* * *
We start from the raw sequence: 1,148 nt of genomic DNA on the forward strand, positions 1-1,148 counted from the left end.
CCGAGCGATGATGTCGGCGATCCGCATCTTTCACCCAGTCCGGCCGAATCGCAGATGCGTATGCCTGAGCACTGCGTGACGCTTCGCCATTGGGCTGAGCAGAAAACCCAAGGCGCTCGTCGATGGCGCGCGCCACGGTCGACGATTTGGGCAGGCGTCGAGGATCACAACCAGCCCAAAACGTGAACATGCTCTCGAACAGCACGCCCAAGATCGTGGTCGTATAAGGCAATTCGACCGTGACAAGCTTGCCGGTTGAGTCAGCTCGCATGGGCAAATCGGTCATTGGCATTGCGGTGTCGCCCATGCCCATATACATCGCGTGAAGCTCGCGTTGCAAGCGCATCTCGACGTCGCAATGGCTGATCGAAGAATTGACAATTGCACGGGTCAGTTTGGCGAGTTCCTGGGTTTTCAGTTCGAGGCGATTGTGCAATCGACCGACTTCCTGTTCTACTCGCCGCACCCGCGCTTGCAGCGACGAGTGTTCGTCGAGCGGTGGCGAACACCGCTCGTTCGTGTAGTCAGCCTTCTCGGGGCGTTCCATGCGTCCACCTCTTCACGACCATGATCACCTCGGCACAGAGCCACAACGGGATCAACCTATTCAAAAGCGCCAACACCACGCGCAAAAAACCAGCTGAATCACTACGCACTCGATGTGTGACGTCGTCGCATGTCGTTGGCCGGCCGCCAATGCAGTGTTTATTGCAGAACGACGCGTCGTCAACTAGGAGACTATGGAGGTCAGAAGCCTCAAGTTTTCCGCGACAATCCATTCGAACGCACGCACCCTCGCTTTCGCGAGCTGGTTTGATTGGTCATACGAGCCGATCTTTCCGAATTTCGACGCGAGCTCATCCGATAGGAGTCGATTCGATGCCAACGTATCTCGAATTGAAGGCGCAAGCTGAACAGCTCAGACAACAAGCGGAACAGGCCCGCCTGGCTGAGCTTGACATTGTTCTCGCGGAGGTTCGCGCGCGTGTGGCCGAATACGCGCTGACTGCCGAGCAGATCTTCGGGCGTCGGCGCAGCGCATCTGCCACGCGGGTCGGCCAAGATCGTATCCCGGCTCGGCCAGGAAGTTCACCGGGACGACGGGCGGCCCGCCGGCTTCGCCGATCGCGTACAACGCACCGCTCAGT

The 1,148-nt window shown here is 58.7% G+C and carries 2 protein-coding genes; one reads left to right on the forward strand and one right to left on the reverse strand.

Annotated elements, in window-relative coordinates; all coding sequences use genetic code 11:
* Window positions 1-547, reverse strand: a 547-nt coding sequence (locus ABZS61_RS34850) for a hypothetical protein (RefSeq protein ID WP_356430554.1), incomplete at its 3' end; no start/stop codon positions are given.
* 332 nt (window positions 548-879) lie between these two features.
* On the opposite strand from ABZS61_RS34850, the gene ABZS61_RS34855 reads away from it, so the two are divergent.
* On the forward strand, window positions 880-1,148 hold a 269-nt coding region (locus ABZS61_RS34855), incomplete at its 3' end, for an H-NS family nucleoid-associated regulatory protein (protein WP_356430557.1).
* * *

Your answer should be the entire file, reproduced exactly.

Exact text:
We start from the raw sequence: 1,148 nt of genomic DNA on the forward strand, positions 1-1,148 counted from the left end.
CCGAGCGATGATGTCGGCGATCCGCATCTTTCACCCAGTCCGGCCGAATCGCAGATGCGTATGCCTGAGCACTGCGTGACGCTTCGCCATTGGGCTGAGCAGAAAACCCAAGGCGCTCGTCGATGGCGCGCGCCACGGTCGACGATTTGGGCAGGCGTCGAGGATCACAACCAGCCCAAAACGTGAACATGCTCTCGAACAGCACGCCCAAGATCGTGGTCGTATAAGGCAATTCGACCGTGACAAGCTTGCCGGTTGAGTCAGCTCGCATGGGCAAATCGGTCATTGGCATTGCGGTGTCGCCCATGCCCATATACATCGCGTGAAGCTCGCGTTGCAAGCGCATCTCGACGTCGCAATGGCTGATCGAAGAATTGACAATTGCACGGGTCAGTTTGGCGAGTTCCTGGGTTTTCAGTTCGAGGCGATTGTGCAATCGACCGACTTCCTGTTCTACTCGCCGCACCCGCGCTTGCAGCGACGAGTGTTCGTCGAGCGGTGGCGAACACCGCTCGTTCGTGTAGTCAGCCTTCTCGGGGCGTTCCATGCGTCCACCTCTTCACGACCATGATCACCTCGGCACAGAGCCACAACGGGATCAACCTATTCAAAAGCGCCAACACCACGCGCAAAAAACCAGCTGAATCACTACGCACTCGATGTGTGACGTCGTCGCATGTCGTTGGCCGGCCGCCAATGCAGTGTTTATTGCAGAACGACGCGTCGTCAACTAGGAGACTATGGAGGTCAGAAGCCTCAAGTTTTCCGCGACAATCCATTCGAACGCACGCACCCTCGCTTTCGCGAGCTGGTTTGATTGGTCATACGAGCCGATCTTTCCGAATTTCGACGCGAGCTCATCCGATAGGAGTCGATTCGATGCCAACGTATCTCGAATTGAAGGCGCAAGCTGAACAGCTCAGACAACAAGCGGAACAGGCCCGCCTGGCTGAGCTTGACATTGTTCTCGCGGAGGTTCGCGCGCGTGTGGCCGAATACGCGCTGACTGCCGAGCAGATCTTCGGGCGTCGGCGCAGCGCATCTGCCACGCGGGTCGGCCAAGATCGTATCCCGGCTCGGCCAGGAAGTTCACCGGGACGACGGGCGGCCCGCCGGCTTCGCCGATCGCGTACAACGCACCGCTCAGT

The 1,148-nt window shown here is 58.7% G+C and carries 2 protein-coding genes; one reads left to right on the forward strand and one right to left on the reverse strand.

Annotated elements, in window-relative coordinates; all coding sequences use genetic code 11:
* Window positions 1-547, reverse strand: a 547-nt coding sequence (locus ABZS61_RS34850) for a hypothetical protein (RefSeq protein ID WP_356430554.1), incomplete at its 3' end; no start/stop codon positions are given.
* 332 nt (window positions 548-879) lie between these two features.
* On the opposite strand from ABZS61_RS34850, the gene ABZS61_RS34855 reads away from it, so the two are divergent.
* On the forward strand, window positions 880-1,148 hold a 269-nt coding region (locus ABZS61_RS34855), incomplete at its 3' end, for an H-NS family nucleoid-associated regulatory protein (protein WP_356430557.1).